This content is provided by
Capital One Bank
Capital One Bank
This content was written by the advertiser and edited by
to uphold The Boston Globe's content standards. The news and editorial departments of The Boston Globe had
no role in its writing, production, or display.
MOST POPULAR ON BOSTONGLOBE.COM
Based on what you've read recently, you might be interested in these stories
By Capital One Bank
| October 12, 2017
We often think saving is hard, but the truth is most of us have been saving for years. Look around at the stuff that you treasure in your home.
Maybe there’s a box of old love letters from your great grandparents. The toy robot you played with 40 years ago. Perhaps an elaborate sculpture you made in middle school — even though it’s broken. We hang onto these things because they have meaning. Well, now we want to take those stuff-saving habits and turn them into money-saving habits.
Capital One is honoring the need to save — and our innate emotional drive to do so — by dedicating an entire day, Oct. 12, to it: National Savings Day. What are they doing? Capital One is holding a contest and sharing insights from an empowering study to promote the importance of saving and people’s capacity to do so.
Study: Can saving things lead to saving money?
According to the new Capital One Banking Reimagined Savings Study, tapping into behaviors connected to saving heartfelt nostalgic items may actually make people more inclined to save financially:
Capital One partnered with a financial psychologist, Dr. Brad Klontz of Creighton University to conduct a study exploring the connection between the emotions associated with saving nostalgic items (e.g. your childhood teddy bear, your grandmother’s glassware) and the feelings associated with saving money in the future. Test subjects participated in a clinical study, which tested these emotional connections and the role they could play in motivating future savings.
According to a new study by Capital One, tapping into behaviors connected to saving heartfelt nostalgic items may actually make people more inclined to save financially:
The two-phase, three-week- long Banking Reimagined Savings Study, randomly assigned participants to one of two groups – the control group or the sentimental item group – and compared the results of the two groups.
The sentimental item group increased their savings three times (67%) more than the control group (only 22%) between the initial phase and second phase held three weeks later. If maintained over the course of the year, this change could represent $10,020 in annual savings on average, compared to $5,838 in annual savings on average prior to the study.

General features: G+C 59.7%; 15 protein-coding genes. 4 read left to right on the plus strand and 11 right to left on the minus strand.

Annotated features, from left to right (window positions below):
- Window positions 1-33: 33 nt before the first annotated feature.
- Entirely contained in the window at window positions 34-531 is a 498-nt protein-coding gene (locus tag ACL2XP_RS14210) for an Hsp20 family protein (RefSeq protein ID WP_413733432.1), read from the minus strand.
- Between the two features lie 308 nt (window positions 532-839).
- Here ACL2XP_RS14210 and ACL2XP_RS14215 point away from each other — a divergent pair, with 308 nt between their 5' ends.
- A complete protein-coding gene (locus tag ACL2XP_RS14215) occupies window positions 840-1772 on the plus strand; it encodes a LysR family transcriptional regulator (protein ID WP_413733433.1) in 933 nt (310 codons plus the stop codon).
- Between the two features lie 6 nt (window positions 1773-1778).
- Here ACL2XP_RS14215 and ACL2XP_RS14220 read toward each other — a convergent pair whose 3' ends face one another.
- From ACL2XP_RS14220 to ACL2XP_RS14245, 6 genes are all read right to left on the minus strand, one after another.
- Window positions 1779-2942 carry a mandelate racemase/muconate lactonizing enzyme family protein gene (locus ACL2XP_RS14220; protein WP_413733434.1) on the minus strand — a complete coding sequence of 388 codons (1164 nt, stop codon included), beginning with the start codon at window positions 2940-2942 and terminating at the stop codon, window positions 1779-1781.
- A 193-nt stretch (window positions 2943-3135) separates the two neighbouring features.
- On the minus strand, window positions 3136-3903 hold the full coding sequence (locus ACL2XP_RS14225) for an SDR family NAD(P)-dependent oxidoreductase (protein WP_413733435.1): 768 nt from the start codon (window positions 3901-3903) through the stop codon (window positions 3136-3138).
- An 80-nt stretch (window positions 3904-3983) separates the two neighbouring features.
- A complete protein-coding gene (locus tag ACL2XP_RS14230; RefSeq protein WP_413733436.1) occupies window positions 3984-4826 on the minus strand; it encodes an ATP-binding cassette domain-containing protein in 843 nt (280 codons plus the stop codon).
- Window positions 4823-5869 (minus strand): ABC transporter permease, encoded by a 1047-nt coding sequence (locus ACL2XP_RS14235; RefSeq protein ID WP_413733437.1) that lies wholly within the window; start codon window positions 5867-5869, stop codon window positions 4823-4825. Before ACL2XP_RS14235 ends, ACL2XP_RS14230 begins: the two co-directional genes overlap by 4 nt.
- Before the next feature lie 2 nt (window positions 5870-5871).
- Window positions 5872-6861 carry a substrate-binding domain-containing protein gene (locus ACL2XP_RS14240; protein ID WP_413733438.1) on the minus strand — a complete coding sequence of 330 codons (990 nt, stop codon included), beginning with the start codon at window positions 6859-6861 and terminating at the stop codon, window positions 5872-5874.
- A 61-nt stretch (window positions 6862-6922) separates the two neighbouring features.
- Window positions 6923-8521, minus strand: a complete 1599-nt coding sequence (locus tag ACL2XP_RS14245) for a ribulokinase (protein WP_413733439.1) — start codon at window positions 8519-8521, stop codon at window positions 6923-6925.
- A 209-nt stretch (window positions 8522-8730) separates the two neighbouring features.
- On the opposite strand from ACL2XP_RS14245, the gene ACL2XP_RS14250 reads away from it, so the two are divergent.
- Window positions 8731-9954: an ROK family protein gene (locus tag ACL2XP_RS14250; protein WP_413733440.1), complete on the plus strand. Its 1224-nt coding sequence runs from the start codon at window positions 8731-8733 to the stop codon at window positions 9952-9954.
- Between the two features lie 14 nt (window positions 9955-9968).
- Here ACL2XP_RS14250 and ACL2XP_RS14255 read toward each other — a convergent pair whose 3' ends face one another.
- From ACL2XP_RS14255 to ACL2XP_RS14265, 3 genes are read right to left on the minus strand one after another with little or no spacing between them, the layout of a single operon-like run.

The sentimental item group showed statistically significant increases in their financial savings behaviors from pre-experiment to post-experiment: readiness to save, confidence toward saving and financial health. . At follow-up, the Boston group reported, on average, a 75% increase in their rate of savings from pre-experiment levels.
Consciously connecting memories, values and behaviors to money can only strengthen the ability to plan a clear path toward future financial goals and give people the confidence to make it happen.
Capital One’s contest is intricately linked with this study. They’re launching #ShareMySave, a celebratory contest that calls on Boston residents to share images of their most treasured keepsake and explain why that item is so special and meaningful to them on Twitter and Instagram using #ShareMySave and #Contest for a chance to win up to $10,000.
Capital One and Dr. Klontz have some tips for people to try at home to increase their savings:
1. Find a sentimental item that ties to your saving needs.
Think of an item you have kept for positive sentimental reasons and ask yourself what kind of feelings and values are associated with that item. Is it something a grandparent or parent gave you and thus tied to the importance of a loving and supportive family? Use the power of nostalgia tied to your item and the identified feelings and values associated to determine how to live your values today and improve your financial savings behavior.
2. When you’re motivated to take action: automate it!
For example, set up a monthly contribution from your checking account to a savings account, like Capital One’s 360 Money Market, a high-interest rate account. It elevates banking as a flexible, fee-free online, mobile and in-person support savings account that offers a rewarding high-interest rate and access to tools needed for long-haul savings growth.
3. Consider creating some visual motivators to improve your relationship with money.
Don’t just have a “savings account.” Name it. Have a “2018 European Family Vacation Account.”
4. Explore the innovative tools and educational services available to solve money problems and meet your financial goals.
Capital One designed the Capital One Café experience to do just that. With an iPad and perhaps a cup of coffee, our Capital One Ambassador is coaching you through setting up an account, paying your bills online, applying for a credit card, and more.
There is also a strong educational component to the Cafes – focused on two services Money Coaching and Money Workshops that are open and free to anyone – Capital One Customer or not.
To celebrate National Savings Day, Boston Capital One Cafes are hosting a Coffee Happy Hour from 11:30 a.m. – 1:30 p.m. Capital One customers will receive a free coffee!
Sponsored by Capital One Bank
Planes, trains, and automobiles
16 helpful travel tips for the 2016 holidays